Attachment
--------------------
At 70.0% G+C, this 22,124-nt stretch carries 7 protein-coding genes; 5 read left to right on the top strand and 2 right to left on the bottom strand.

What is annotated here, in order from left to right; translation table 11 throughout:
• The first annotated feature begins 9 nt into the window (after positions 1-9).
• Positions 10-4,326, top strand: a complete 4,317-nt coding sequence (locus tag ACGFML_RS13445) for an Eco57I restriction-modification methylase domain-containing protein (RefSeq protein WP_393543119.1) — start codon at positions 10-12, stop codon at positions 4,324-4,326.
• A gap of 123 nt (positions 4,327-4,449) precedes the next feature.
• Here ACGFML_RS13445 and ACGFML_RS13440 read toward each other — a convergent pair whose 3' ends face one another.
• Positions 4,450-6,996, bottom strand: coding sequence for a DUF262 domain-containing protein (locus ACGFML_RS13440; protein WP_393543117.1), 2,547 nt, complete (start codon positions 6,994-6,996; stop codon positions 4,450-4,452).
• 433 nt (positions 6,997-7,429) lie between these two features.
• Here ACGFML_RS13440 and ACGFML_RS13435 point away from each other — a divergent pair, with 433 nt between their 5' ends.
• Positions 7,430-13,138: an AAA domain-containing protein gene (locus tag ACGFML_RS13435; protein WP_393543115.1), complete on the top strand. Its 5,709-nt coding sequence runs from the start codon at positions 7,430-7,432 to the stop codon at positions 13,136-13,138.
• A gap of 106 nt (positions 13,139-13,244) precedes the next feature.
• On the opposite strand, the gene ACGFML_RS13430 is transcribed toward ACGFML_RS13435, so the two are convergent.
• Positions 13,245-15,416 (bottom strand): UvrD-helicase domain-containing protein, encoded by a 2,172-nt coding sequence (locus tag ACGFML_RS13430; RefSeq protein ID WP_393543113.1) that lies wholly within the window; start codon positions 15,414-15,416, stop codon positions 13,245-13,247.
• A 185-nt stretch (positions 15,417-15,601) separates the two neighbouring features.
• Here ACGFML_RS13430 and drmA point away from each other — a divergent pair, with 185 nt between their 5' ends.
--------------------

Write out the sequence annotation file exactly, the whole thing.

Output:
At 70.0% G+C, this 22,124-nt stretch carries 7 protein-coding genes; 5 read left to right on the top strand and 2 right to left on the bottom strand.

What is annotated here, in order from left to right; translation table 11 throughout:
• The first annotated feature begins 9 nt into the window (after positions 1-9).
• Positions 10-4,326, top strand: a complete 4,317-nt coding sequence (locus tag ACGFML_RS13445) for an Eco57I restriction-modification methylase domain-containing protein (RefSeq protein WP_393543119.1) — start codon at positions 10-12, stop codon at positions 4,324-4,326.
• A gap of 123 nt (positions 4,327-4,449) precedes the next feature.
• Here ACGFML_RS13445 and ACGFML_RS13440 read toward each other — a convergent pair whose 3' ends face one another.
• Positions 4,450-6,996, bottom strand: coding sequence for a DUF262 domain-containing protein (locus ACGFML_RS13440; protein WP_393543117.1), 2,547 nt, complete (start codon positions 6,994-6,996; stop codon positions 4,450-4,452).
• 433 nt (positions 6,997-7,429) lie between these two features.
• Here ACGFML_RS13440 and ACGFML_RS13435 point away from each other — a divergent pair, with 433 nt between their 5' ends.
• Positions 7,430-13,138: an AAA domain-containing protein gene (locus tag ACGFML_RS13435; protein WP_393543115.1), complete on the top strand. Its 5,709-nt coding sequence runs from the start codon at positions 7,430-7,432 to the stop codon at positions 13,136-13,138.
• A gap of 106 nt (positions 13,139-13,244) precedes the next feature.
• On the opposite strand, the gene ACGFML_RS13430 is transcribed toward ACGFML_RS13435, so the two are convergent.
• Positions 13,245-15,416 (bottom strand): UvrD-helicase domain-containing protein, encoded by a 2,172-nt coding sequence (locus tag ACGFML_RS13430; RefSeq protein ID WP_393543113.1) that lies wholly within the window; start codon positions 15,414-15,416, stop codon positions 13,245-13,247.
• A 185-nt stretch (positions 15,417-15,601) separates the two neighbouring features.
• Here ACGFML_RS13430 and drmA point away from each other — a divergent pair, with 185 nt between their 5' ends.